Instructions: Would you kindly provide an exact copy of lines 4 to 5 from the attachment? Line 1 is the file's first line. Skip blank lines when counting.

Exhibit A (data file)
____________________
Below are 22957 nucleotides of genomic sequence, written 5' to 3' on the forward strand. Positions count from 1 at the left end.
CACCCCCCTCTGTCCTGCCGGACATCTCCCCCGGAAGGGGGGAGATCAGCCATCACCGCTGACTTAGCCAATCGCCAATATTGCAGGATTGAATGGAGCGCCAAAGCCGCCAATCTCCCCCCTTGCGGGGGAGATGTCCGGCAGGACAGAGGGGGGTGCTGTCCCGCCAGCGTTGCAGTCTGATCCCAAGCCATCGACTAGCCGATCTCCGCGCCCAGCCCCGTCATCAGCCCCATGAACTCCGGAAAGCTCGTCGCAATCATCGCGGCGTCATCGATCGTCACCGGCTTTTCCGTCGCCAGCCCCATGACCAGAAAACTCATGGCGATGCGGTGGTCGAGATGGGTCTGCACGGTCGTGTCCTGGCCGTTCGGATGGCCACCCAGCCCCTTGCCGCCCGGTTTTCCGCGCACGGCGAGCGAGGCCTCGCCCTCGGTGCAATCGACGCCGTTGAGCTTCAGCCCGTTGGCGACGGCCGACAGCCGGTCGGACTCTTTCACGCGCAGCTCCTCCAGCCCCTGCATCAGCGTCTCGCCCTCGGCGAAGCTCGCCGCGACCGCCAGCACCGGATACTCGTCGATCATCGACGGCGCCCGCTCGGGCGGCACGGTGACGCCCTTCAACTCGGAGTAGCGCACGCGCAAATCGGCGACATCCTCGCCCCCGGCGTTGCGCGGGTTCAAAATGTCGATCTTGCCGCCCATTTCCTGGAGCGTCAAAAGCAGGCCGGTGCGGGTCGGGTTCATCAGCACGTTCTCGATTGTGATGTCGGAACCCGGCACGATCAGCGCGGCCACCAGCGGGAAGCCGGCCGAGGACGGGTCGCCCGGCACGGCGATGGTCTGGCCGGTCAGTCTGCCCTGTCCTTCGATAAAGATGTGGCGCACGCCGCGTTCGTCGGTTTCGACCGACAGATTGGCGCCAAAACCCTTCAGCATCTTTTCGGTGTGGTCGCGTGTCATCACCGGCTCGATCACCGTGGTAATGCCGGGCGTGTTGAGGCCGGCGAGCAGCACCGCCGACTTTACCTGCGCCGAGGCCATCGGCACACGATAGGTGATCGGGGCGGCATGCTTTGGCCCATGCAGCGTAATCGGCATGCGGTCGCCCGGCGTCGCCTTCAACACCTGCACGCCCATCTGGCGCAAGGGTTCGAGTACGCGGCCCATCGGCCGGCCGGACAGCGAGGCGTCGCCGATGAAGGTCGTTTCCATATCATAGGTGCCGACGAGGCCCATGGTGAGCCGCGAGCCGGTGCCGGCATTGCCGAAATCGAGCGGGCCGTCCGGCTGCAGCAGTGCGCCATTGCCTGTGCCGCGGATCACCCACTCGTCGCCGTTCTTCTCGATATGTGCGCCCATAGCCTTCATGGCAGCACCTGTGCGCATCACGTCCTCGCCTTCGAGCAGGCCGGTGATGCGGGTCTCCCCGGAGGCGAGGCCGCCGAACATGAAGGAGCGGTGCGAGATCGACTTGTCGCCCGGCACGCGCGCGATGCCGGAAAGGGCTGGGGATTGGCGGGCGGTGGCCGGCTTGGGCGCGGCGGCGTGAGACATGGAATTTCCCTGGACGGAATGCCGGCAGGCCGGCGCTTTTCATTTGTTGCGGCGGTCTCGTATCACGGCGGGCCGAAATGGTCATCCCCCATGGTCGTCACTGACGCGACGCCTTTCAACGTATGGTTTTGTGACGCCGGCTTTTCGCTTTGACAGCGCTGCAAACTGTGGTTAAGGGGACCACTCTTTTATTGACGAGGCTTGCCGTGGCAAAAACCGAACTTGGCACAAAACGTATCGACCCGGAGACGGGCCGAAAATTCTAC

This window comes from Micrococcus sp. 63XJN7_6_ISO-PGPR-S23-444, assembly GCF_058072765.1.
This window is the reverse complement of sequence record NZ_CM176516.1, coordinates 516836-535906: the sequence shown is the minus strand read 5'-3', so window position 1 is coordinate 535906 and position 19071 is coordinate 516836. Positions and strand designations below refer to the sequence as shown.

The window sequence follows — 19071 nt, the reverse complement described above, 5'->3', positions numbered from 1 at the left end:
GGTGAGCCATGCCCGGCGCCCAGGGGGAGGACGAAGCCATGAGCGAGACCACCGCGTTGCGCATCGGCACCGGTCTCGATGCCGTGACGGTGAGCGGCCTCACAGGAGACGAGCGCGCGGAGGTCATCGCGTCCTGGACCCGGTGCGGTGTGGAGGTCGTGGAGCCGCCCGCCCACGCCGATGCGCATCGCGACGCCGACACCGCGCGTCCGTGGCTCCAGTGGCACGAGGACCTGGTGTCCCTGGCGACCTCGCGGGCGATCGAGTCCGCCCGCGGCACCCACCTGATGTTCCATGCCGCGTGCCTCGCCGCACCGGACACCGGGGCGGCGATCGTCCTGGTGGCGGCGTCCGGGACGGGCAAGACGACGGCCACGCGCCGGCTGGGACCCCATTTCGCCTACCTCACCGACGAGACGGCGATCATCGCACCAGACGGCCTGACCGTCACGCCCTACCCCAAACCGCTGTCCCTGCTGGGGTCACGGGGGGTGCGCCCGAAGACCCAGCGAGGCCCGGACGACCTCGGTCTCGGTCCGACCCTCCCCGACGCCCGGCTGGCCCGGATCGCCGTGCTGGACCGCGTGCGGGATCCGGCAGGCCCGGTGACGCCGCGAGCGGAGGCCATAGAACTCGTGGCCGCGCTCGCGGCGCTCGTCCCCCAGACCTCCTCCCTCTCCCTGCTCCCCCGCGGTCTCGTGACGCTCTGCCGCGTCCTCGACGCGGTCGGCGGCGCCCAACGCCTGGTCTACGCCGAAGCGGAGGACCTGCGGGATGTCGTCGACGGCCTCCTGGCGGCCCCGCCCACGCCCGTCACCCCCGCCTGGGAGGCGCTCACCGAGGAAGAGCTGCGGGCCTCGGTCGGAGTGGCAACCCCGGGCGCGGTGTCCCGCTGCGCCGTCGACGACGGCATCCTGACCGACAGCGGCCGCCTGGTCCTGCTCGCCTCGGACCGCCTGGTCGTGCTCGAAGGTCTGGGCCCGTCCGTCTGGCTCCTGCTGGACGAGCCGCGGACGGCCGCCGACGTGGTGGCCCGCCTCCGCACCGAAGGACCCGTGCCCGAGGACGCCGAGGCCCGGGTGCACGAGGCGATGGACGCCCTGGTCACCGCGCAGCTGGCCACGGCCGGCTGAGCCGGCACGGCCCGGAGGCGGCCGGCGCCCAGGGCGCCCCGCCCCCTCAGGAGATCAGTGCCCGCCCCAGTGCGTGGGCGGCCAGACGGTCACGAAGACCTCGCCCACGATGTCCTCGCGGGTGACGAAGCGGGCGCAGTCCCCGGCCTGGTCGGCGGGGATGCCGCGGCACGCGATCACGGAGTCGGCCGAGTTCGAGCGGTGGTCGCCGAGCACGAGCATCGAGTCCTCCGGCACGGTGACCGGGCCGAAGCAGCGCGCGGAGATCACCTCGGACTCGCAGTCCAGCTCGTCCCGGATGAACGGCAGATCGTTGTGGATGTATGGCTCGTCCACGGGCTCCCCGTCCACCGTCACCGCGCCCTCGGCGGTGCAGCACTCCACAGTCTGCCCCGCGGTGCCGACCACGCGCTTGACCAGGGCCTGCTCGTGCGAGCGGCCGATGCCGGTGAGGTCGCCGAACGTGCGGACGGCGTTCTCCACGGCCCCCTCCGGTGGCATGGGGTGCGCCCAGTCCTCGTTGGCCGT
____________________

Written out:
This window is the reverse complement of sequence record NZ_CM176516.1, coordinates 516836-535906: the sequence shown is the minus strand read 5'-3', so window position 1 is coordinate 535906 and position 19071 is coordinate 516836. Positions and strand designations below refer to the sequence as shown.

The window sequence follows — 19071 nt, the reverse complement described above, 5'->3', positions numbered from 1 at the left end: